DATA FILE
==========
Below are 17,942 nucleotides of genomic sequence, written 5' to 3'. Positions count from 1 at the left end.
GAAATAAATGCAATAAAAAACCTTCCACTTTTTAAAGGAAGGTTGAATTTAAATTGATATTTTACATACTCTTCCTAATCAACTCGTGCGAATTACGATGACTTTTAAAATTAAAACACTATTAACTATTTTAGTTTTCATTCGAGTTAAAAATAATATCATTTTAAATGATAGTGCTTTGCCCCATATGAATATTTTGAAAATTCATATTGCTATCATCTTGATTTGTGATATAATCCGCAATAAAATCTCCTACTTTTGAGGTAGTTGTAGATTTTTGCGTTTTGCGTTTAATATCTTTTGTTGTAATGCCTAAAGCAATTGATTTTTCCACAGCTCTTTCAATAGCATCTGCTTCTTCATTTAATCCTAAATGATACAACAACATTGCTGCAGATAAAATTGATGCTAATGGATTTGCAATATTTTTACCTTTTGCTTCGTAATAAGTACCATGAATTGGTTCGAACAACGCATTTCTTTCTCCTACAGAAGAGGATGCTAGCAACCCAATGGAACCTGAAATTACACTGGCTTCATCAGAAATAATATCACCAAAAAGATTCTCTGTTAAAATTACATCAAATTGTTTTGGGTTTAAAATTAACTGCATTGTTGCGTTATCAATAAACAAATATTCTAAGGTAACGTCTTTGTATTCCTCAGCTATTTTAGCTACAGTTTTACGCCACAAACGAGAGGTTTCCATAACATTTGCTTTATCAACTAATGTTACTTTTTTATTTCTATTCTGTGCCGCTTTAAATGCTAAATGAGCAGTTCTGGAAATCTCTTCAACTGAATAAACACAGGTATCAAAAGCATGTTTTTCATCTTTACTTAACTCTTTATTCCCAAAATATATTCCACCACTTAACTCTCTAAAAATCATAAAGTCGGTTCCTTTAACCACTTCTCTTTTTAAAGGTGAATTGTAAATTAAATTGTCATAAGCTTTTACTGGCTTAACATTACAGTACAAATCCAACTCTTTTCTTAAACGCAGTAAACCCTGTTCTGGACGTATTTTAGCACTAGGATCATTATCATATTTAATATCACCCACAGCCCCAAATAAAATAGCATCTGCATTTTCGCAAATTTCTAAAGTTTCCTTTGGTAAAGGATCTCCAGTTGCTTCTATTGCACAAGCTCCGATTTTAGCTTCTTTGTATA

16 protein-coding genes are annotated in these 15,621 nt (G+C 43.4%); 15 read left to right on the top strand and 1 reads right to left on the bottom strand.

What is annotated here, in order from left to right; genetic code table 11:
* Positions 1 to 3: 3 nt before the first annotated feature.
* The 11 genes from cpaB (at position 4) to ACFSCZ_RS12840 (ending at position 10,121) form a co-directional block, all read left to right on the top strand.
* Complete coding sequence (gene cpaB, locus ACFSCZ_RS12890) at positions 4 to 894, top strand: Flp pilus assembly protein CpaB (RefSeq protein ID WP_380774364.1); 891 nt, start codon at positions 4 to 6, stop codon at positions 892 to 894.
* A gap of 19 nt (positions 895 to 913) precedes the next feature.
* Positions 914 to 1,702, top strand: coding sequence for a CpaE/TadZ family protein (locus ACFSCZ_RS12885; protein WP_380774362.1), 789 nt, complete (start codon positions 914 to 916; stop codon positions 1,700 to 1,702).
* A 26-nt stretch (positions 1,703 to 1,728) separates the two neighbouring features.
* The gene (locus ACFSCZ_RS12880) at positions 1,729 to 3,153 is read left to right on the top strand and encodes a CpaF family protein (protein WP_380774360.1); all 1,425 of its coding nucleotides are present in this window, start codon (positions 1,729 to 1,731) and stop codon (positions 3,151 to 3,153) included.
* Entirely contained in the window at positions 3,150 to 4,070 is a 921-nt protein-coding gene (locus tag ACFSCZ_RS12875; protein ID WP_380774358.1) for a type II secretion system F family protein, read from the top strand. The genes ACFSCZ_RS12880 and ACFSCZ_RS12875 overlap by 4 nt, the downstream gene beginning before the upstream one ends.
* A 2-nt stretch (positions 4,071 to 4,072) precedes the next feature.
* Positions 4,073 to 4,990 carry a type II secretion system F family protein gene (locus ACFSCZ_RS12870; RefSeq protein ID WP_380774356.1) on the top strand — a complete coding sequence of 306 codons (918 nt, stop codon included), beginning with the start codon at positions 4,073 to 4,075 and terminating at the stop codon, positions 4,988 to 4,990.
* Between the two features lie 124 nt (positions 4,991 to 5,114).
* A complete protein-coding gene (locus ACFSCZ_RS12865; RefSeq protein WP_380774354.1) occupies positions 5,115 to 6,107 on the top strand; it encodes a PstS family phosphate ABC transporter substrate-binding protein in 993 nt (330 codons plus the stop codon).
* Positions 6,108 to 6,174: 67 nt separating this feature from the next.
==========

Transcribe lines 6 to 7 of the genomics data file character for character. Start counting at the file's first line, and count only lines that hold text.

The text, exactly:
* The 11 genes from cpaB (at position 4) to ACFSCZ_RS12840 (ending at position 10,121) form a co-directional block, all read left to right on the top strand.
* Complete coding sequence (gene cpaB, locus ACFSCZ_RS12890) at positions 4 to 894, top strand: Flp pilus assembly protein CpaB (RefSeq protein ID WP_380774364.1); 891 nt, start codon at positions 4 to 6, stop codon at positions 892 to 894.